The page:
Return of student loan payments could spell trouble for borrowers
Tens of millions of Americans haven’t had to make payments on their student loans the last two years — and a new study suggests many could struggle when bills come due again.
Why it matters: Payments are scheduled to resume May 1 on federal direct student loans. President Biden is weighing whether to extend the moratorium on payments again, while lawmakers debate the possibility of cancelling some student debts altogether.
Driving the news: Nearly 37 million borrowers have saved about $195 billion from the moratorium through April 2022, according to a report released Tuesday by the Federal Reserve Bank of New York.
- The researchers found that student loan borrowers who didn’t benefit from the extended moratorium had 33% higher rates of delinquency on other debt (excluding mortgages) than those who did.
- Borrowers coming off the moratorium now are “likely to experience a meaningful rise in delinquencies, both for student loans and for other debt, once forbearance ends,” researchers Jacob Goss, Daniel Mangrum and Joelle Scally wrote.
The big picture: As a general rule of thumb, Republicans on Capitol Hill oppose another extension of the payment moratorium, while Democrats support an extension, reduction or cancelation of loans.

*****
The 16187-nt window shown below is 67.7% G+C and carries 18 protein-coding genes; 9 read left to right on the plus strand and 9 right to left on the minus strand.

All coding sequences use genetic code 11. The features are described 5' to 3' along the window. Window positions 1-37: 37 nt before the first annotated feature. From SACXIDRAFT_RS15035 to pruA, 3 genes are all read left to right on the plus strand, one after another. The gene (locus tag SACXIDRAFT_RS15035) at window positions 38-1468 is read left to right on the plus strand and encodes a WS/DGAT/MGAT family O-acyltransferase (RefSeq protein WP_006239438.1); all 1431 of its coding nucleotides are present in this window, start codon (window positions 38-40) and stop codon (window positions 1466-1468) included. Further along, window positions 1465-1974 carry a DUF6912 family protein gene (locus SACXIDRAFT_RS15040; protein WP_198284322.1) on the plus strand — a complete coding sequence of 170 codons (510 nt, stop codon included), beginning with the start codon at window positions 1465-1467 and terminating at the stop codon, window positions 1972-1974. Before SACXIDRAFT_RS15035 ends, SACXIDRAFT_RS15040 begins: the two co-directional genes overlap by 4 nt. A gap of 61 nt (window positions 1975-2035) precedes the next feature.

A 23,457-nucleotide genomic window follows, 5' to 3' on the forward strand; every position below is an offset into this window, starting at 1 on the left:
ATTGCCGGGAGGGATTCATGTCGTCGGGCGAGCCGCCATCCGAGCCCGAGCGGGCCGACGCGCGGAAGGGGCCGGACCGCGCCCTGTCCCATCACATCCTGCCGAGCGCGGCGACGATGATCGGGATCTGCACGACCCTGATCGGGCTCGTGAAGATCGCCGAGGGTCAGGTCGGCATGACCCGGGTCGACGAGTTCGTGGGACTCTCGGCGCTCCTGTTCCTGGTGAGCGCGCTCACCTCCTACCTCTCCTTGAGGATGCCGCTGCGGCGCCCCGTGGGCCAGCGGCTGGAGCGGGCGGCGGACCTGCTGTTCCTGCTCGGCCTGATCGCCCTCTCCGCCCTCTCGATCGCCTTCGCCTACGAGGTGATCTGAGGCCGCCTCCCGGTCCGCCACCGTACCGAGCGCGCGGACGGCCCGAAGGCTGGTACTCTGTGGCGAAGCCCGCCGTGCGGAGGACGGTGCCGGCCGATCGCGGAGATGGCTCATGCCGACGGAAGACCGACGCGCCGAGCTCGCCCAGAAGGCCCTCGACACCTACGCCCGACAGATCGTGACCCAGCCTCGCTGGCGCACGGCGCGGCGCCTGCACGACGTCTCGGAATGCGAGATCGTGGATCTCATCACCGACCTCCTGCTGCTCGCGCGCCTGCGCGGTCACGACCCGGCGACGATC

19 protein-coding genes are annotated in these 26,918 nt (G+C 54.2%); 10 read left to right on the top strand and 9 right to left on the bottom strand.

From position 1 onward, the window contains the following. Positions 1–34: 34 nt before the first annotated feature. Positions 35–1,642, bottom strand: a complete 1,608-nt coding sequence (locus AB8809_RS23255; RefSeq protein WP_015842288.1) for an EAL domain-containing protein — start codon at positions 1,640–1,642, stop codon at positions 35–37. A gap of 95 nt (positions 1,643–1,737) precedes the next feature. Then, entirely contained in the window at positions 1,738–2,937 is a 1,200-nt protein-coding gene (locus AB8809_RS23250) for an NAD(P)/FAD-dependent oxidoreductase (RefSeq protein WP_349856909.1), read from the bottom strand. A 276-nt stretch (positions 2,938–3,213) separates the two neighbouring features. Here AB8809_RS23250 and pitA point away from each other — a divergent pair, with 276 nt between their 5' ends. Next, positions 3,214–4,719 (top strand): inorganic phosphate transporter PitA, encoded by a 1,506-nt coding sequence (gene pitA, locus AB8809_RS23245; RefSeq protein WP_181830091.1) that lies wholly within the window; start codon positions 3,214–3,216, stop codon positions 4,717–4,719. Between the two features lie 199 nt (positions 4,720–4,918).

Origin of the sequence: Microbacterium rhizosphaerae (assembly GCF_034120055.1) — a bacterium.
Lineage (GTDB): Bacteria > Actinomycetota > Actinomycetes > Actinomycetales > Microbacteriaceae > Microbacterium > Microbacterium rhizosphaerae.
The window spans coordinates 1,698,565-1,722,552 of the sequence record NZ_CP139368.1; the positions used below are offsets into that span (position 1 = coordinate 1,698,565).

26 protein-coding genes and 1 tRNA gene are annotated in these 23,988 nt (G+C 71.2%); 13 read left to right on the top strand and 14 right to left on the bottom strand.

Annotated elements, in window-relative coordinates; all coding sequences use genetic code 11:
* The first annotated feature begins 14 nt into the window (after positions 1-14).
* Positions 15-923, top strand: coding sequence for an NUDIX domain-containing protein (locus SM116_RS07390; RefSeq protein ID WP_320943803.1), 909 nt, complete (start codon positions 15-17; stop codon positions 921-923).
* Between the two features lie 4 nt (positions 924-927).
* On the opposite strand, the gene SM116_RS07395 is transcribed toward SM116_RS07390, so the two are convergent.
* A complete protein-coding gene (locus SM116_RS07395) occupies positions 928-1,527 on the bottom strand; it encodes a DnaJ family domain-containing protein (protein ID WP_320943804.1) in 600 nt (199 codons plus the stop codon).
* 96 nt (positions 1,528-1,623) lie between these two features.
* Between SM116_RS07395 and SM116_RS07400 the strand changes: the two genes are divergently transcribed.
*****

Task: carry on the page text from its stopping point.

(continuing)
- The Education Department recently told student loan servicers to refrain from informing borrowers that their payments would soon resume, Politico and the Wall Street Journal reported.
Be smart: Reengaging borrowers after two years of a moratorium will be challenging.
- The Education Department doesn't have valid email addresses for 13% of borrowers covered by the moratorium, though it may be able to reach them by other means, according to a recent report by the Government Accountability Office.
Of note: 210 organizations advocating for borrowers wrote a letter to President Biden on March 7 urging him to extend the payment pause.
- "It is clear that payments should not resume until your administration has fully delivered on the promises you made to student loan borrowers to fix the broken student loan system and cancel a substantial amount of federal student debt," the groups wrote.
The other side: Republicans say that forgiving student loans would disproportionately benefit the wealthy and exacerbate inflation.
- And some 10 million borrowers with private loans or Family Federal Education Loans (FFEL) held by commercial banks are not covered by the moratorium.
The bottom line: The argument over the payment moratorium is becoming a larger fight over the broader student loan system.